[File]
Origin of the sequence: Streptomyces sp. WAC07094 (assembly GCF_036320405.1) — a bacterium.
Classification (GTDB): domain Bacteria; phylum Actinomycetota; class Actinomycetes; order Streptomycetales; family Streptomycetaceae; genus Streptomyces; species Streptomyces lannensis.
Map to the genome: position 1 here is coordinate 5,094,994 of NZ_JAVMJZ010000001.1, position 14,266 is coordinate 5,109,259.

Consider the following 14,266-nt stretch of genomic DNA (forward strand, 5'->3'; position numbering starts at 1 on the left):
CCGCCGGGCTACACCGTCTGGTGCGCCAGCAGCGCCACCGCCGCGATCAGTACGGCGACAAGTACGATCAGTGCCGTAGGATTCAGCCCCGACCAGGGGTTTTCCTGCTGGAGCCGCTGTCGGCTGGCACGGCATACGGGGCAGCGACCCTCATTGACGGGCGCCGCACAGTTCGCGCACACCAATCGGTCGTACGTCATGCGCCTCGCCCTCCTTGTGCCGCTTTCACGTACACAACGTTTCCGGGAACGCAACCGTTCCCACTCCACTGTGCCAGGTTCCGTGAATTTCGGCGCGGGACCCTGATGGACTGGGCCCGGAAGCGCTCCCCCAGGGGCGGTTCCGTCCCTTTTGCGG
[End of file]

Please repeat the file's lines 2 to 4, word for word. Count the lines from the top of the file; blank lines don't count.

Classification (GTDB): domain Bacteria; phylum Actinomycetota; class Actinomycetes; order Streptomycetales; family Streptomycetaceae; genus Streptomyces; species Streptomyces lannensis.
Map to the genome: position 1 here is coordinate 5,094,994 of NZ_JAVMJZ010000001.1, position 14,266 is coordinate 5,109,259.

Consider the following 14,266-nt stretch of genomic DNA (forward strand, 5'->3'; position numbering starts at 1 on the left):